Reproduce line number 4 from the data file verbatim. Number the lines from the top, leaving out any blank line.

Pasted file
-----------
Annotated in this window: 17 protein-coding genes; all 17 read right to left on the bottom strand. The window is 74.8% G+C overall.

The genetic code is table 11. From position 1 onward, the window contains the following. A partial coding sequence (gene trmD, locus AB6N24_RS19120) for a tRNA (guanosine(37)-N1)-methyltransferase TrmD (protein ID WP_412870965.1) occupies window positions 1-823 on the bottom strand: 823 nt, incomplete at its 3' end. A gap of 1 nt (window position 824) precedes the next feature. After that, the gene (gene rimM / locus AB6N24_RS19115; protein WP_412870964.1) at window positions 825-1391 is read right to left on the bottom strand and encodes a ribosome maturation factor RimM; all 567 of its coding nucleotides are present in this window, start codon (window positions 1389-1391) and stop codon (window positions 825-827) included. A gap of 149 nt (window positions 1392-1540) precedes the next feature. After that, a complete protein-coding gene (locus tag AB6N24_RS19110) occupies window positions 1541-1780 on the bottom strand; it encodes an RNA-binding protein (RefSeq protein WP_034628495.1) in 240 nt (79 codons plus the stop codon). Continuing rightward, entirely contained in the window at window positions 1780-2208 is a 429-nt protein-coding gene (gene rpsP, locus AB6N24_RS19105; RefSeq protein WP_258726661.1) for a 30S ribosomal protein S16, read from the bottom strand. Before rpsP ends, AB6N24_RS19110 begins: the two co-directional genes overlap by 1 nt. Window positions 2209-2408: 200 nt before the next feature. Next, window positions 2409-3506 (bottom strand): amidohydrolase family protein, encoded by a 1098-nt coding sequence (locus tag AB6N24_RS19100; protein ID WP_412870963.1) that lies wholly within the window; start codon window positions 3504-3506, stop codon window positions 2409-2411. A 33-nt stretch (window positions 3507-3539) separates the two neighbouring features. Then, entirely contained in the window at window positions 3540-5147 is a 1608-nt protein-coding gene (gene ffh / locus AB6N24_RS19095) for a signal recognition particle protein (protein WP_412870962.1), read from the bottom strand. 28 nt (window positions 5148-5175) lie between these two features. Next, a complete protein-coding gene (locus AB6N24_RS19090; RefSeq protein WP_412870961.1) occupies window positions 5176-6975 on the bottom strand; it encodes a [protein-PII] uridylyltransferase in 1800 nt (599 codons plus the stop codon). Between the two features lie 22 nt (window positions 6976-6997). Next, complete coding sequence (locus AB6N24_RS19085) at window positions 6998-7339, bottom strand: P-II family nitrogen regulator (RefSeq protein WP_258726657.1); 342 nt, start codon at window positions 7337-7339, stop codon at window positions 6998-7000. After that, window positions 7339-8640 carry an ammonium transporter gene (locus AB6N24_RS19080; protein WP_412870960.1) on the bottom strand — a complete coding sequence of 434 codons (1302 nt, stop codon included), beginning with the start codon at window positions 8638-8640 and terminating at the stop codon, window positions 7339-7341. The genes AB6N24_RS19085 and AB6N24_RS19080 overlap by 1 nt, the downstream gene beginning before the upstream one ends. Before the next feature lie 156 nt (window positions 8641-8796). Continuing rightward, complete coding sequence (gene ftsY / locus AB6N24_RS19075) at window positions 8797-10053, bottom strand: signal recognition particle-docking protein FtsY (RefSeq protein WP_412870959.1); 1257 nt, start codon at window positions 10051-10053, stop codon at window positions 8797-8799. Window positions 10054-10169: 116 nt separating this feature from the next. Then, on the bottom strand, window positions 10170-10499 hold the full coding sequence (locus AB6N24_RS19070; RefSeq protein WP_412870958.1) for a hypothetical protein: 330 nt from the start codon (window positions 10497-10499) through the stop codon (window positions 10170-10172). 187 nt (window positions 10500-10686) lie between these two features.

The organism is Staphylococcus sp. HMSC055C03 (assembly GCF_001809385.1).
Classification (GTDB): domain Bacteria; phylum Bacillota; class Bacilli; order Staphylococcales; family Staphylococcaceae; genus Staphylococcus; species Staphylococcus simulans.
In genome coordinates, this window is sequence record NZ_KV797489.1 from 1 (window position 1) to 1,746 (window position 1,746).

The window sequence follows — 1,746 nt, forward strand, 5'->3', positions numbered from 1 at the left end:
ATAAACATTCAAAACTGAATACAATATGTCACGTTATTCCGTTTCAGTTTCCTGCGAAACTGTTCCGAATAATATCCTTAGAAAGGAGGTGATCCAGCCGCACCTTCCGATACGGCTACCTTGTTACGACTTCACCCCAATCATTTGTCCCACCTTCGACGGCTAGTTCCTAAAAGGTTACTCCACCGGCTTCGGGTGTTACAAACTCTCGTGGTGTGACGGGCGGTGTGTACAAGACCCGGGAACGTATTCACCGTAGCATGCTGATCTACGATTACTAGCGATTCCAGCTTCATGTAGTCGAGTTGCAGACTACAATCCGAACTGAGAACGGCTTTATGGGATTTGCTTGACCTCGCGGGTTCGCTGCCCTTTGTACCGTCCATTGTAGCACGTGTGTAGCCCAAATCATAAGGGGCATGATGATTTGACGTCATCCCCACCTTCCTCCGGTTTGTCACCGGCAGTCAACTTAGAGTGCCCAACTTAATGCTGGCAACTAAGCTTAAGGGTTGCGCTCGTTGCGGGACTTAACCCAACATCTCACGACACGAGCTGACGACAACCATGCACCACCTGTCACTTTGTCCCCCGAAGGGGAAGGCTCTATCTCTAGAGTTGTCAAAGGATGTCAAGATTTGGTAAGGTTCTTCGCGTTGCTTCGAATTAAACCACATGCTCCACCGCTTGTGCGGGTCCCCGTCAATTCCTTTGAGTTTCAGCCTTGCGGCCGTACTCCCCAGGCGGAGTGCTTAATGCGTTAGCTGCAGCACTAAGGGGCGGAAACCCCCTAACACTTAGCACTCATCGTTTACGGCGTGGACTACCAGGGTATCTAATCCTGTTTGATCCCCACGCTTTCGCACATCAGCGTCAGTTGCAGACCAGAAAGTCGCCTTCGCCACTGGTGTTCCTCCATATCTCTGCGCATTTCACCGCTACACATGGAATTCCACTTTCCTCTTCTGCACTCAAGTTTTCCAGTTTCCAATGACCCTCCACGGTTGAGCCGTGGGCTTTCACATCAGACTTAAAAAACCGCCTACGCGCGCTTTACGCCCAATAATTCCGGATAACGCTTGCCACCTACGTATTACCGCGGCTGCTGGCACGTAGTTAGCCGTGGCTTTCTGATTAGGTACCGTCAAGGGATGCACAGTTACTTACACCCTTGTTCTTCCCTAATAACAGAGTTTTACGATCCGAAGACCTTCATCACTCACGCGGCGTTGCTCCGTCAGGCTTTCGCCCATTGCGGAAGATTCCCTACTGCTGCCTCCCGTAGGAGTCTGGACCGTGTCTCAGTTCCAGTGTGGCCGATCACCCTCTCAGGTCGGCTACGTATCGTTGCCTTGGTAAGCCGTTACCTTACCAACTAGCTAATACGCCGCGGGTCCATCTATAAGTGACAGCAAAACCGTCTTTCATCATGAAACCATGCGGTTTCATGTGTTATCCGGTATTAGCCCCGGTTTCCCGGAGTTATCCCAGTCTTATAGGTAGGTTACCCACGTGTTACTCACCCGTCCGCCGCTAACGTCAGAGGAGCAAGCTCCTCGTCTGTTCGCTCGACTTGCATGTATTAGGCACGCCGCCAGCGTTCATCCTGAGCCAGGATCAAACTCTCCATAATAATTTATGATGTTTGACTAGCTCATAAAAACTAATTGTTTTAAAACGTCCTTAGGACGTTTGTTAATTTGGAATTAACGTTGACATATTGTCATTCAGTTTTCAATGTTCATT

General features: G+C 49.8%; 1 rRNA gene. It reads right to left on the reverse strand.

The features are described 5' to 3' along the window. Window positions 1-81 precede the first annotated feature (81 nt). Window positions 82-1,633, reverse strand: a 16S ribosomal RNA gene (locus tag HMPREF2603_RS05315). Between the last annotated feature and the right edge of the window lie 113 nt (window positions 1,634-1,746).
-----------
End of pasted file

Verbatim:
Classification (GTDB): domain Bacteria; phylum Bacillota; class Bacilli; order Staphylococcales; family Staphylococcaceae; genus Staphylococcus; species Staphylococcus simulans.